• Michael continued to work on the referee to make sure he knew about what’s happened. This is very important. To fight bullies effectively, you need to get help from the public — you need to expose them to your colleagues and managers.

Finally but not lastly, I have noticed one common trait among bullies — they’re actually very weak inside. One bully boss I worked for was always freaked out before presenting to his own boss. Bullies act like the way they’re because they feel very insecure inside. They’ve a lot of issues.

Never let bullies get under your skins. Do the right thing. Focus on your goals. Be a winner.

Excellent resource on dealing with bullies and office politics

Tags: Frustration@Work

5 responses so far ↓

  • 1 Andrew Wang // Mar 25, 2009 at 5:19 pm

    Great article. I've encountered my share of bullies as well. Here're my thoughts on the matter.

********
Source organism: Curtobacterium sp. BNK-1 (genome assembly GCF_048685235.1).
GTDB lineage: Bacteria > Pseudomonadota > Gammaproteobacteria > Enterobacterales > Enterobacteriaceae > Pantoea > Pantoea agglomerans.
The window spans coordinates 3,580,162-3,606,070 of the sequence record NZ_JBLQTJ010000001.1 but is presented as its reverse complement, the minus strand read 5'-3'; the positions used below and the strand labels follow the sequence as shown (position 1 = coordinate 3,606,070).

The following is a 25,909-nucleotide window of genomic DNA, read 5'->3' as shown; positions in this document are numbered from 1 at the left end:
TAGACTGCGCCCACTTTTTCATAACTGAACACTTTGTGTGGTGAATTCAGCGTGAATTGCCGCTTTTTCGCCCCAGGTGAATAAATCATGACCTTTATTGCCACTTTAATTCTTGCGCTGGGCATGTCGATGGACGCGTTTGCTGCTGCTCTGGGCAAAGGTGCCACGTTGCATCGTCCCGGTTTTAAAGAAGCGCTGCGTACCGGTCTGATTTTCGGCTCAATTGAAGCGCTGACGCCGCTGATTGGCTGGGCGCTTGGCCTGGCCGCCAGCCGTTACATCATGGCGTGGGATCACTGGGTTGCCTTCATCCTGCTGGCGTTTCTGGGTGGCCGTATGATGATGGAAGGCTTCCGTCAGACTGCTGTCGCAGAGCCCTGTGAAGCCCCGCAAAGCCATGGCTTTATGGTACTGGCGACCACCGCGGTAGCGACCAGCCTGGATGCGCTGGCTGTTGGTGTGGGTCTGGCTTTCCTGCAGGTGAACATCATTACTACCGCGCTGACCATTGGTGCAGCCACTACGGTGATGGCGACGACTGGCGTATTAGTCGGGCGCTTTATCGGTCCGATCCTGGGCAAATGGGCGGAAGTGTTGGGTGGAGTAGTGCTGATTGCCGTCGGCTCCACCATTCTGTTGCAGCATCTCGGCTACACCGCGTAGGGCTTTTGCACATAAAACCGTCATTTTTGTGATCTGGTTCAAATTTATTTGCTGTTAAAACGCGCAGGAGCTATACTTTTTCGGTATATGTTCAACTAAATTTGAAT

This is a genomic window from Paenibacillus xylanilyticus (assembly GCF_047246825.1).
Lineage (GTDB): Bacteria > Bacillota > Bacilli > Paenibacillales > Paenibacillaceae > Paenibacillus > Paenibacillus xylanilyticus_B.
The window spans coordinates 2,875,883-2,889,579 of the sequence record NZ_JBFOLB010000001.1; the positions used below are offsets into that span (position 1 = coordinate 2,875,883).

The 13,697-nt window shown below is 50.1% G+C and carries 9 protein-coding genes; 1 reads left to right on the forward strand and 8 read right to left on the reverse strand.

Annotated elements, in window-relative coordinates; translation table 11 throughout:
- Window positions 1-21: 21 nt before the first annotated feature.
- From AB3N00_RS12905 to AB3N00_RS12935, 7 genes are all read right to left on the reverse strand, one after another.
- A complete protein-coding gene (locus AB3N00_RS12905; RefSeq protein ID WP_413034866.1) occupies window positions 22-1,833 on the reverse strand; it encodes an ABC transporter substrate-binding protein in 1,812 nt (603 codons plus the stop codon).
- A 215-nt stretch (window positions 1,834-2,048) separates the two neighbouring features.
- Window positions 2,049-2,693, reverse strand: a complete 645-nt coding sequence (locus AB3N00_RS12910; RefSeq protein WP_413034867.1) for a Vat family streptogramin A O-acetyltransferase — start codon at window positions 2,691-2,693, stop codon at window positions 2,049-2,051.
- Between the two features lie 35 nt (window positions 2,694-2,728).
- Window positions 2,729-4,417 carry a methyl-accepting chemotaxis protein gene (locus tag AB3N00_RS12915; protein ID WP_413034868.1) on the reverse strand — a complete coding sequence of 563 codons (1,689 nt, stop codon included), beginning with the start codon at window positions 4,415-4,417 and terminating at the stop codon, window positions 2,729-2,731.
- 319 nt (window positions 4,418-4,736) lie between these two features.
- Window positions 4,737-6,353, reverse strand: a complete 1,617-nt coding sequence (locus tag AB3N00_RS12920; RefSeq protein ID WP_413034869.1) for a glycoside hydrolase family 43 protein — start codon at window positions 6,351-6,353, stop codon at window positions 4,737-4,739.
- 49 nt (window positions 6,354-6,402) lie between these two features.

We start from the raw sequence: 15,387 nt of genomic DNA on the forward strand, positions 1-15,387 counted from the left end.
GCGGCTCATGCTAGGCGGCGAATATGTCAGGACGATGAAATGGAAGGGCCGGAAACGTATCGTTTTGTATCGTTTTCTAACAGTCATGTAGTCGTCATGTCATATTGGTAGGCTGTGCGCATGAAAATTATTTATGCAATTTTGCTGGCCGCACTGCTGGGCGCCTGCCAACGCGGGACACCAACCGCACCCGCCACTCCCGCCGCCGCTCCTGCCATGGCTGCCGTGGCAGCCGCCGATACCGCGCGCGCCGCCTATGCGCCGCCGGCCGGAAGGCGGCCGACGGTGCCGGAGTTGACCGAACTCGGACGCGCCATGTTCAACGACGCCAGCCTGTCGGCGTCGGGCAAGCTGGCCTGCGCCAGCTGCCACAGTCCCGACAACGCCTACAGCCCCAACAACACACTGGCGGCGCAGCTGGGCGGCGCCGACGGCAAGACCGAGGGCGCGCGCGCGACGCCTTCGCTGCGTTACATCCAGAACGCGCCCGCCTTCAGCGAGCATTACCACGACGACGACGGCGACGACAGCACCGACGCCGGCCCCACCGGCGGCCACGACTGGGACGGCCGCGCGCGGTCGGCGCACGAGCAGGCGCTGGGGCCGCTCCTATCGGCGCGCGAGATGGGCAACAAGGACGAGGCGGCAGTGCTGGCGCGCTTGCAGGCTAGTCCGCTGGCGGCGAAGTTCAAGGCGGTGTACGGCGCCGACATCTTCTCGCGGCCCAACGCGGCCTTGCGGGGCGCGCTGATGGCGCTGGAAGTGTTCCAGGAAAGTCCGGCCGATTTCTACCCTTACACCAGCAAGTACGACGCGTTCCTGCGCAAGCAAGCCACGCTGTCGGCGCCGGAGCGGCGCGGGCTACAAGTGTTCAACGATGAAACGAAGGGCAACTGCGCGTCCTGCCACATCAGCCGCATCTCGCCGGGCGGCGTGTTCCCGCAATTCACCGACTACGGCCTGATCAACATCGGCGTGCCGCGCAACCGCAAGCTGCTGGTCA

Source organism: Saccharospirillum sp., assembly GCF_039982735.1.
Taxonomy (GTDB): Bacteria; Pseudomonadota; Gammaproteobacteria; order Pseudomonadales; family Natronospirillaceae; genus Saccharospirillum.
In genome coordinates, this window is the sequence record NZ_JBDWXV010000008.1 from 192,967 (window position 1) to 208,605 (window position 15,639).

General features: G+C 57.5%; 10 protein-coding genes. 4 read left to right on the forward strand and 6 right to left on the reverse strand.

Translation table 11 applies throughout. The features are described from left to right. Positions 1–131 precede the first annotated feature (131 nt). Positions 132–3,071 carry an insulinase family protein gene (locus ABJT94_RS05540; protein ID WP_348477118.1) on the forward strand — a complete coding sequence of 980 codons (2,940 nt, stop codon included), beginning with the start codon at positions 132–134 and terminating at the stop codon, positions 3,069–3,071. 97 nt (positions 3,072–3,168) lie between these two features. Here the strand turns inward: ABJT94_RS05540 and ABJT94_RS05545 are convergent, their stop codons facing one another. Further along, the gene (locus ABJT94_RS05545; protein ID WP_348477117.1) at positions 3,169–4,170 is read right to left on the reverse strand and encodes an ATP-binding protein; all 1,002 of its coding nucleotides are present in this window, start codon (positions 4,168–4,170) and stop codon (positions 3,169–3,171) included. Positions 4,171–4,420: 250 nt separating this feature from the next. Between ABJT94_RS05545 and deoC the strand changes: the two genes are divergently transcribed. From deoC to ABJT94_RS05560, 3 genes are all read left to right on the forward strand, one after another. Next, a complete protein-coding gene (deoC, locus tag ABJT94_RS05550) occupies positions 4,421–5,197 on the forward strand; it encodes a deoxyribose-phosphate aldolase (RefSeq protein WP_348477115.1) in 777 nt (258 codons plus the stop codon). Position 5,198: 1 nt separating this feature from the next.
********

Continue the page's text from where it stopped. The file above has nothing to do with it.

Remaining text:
http://winning21st.com/2009/03/25/bully-the-bul

  • 2 AnotherGeekMBA // Apr 6, 2009 at 3:47 pm

    Sometimes a bully needs to be confronted head on. One guy was an Engineering Manager, and because he was technically good and was in good terms with the VPs, he thought he could force his priorities down the product manager's roadmap. When I did not let him have his way, he threw tantrum and raised his voice.

    I told him not to speak to me like that, and pulled him aside to let him know that is an unacceptable behavior. I also let my boss and his boss know that behaving like a jerk should not go rewarded.

    The bigger issue is whether the environment tolerates bullies. If the leaders of the company do, it is not a healthy place to work in, and the HR people should be notified about it. Ultimately it is your choice whether to continue or move on.

  • 3 GeekMBA360 // Apr 6, 2009 at 6:58 pm

    I respect the way you stood up against the bully! So, has the bully changed his behaviors after you confronted him?